Last May I was counting traffic in Kuzguncuk. The method was to count everything passing me (people, cars, cats, bicycles ect) for 10 minutes on the hour, around the clock. This was to demonstrate in an orderly fashion the changes in the everyday rhythms of the main street in Kuzguncuk. Who was on the move at the break of dawn, who at dusk, what was the time most kuzguncuklu come back home from work, when do the cats and dogs go about their business, how does the villagers flow in and out of Kuzguncuk and with which vehicles.
Between the counting me and my friend who was acconpanying me on this lenghtly exercise sat down to the small square by the Bosphorus and drank tea. There were others too enjoying the warming evenings and Sunday calm, watching and listening to the black view dotted with lights and shades and the two rowing boats lulling on the waves. You can hear the waves splashing against the stone pavement and the distant hum of the cars crossing the Bosphorus bridge. The building in the picture is the restaurant “Ismet baba”, windows still closed (it was not that warm after all).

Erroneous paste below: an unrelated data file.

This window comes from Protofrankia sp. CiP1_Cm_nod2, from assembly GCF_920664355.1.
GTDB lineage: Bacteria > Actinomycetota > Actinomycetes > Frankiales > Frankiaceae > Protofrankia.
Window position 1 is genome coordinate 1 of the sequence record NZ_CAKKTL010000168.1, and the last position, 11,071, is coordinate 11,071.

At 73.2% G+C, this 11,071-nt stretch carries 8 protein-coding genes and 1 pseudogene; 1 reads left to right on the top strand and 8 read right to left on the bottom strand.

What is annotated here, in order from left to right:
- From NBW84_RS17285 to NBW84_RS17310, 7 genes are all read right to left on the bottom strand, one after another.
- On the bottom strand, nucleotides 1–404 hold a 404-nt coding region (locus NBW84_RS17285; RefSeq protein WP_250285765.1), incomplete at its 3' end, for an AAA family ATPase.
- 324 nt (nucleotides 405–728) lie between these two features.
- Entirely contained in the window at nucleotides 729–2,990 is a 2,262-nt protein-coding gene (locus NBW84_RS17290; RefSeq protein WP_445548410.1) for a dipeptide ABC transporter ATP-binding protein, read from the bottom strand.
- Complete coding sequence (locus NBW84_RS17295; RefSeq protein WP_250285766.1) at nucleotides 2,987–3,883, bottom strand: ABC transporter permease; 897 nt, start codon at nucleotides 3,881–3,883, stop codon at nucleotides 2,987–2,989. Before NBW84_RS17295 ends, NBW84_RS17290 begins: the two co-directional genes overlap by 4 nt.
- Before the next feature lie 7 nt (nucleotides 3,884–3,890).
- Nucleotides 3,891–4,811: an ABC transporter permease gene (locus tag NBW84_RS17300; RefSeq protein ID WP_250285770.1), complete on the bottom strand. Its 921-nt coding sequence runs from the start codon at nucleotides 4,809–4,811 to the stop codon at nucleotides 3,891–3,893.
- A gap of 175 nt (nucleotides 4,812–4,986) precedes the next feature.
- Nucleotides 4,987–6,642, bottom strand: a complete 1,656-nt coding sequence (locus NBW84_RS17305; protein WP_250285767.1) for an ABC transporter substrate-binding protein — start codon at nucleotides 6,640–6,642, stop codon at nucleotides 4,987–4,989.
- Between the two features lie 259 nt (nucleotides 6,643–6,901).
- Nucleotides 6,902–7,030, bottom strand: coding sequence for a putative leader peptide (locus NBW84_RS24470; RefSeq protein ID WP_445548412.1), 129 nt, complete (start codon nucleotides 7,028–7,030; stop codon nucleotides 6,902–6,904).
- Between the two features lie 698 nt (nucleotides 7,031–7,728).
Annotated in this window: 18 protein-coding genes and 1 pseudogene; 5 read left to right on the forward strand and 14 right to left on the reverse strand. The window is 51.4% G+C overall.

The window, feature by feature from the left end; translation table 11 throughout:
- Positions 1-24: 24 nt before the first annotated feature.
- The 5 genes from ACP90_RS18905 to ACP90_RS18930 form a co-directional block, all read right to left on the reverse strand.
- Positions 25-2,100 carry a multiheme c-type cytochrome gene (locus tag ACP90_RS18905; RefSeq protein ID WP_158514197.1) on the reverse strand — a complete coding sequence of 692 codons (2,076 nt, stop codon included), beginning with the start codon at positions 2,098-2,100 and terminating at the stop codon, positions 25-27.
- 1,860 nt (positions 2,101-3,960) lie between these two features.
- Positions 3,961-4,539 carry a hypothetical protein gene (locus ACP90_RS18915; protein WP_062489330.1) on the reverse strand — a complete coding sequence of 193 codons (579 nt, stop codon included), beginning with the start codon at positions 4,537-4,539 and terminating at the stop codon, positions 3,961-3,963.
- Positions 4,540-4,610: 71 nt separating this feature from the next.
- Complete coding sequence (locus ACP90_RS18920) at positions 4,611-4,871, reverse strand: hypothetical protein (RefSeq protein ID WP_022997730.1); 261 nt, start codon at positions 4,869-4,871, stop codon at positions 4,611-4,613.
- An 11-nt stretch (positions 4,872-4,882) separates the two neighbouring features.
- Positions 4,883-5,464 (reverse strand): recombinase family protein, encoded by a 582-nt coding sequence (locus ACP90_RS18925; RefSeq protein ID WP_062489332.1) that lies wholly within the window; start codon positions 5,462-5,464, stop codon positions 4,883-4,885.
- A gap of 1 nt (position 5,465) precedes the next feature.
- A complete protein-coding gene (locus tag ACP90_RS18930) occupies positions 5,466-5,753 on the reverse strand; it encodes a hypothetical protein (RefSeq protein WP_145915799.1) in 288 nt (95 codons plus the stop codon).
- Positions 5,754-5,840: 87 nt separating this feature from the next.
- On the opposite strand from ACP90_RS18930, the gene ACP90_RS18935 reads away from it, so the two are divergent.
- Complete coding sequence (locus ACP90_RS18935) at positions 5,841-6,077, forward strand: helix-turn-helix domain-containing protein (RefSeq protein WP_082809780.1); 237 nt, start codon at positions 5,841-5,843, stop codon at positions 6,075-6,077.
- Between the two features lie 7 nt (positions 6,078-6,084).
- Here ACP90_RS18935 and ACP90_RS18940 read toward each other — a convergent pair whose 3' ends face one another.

I had an opportunity to talk to the students at Kuzguncuk primary school about the sounds they like and dislike. I visited three classes, thanks to their wonderful teacher, Aslı hoca. She has the most adorable students. We had a lot of fun together talking about different kind of car horns, sounds of water and differences between washing machine and hoover sounds.
The teachers’ room had a beautiful view over the Bosphorus. The school itself is an old yalı with high ornate cassette ceilings made of painted leather. I spent the recesses at the room, drinking coffee while a teacher next to me read a newspaper and another one read his email on the shared computer. On the other room there was a man talking on the telephone, at the hall there was a woman’s voice, I heard a word here another there. But on the third floor there was a true riot going on. The building, old and wooden, creaked and clattered under the feet of the upstairs students as if it was alive. It was presumably a math class (poor teacher… one sympathizes). Listen to the ambiance: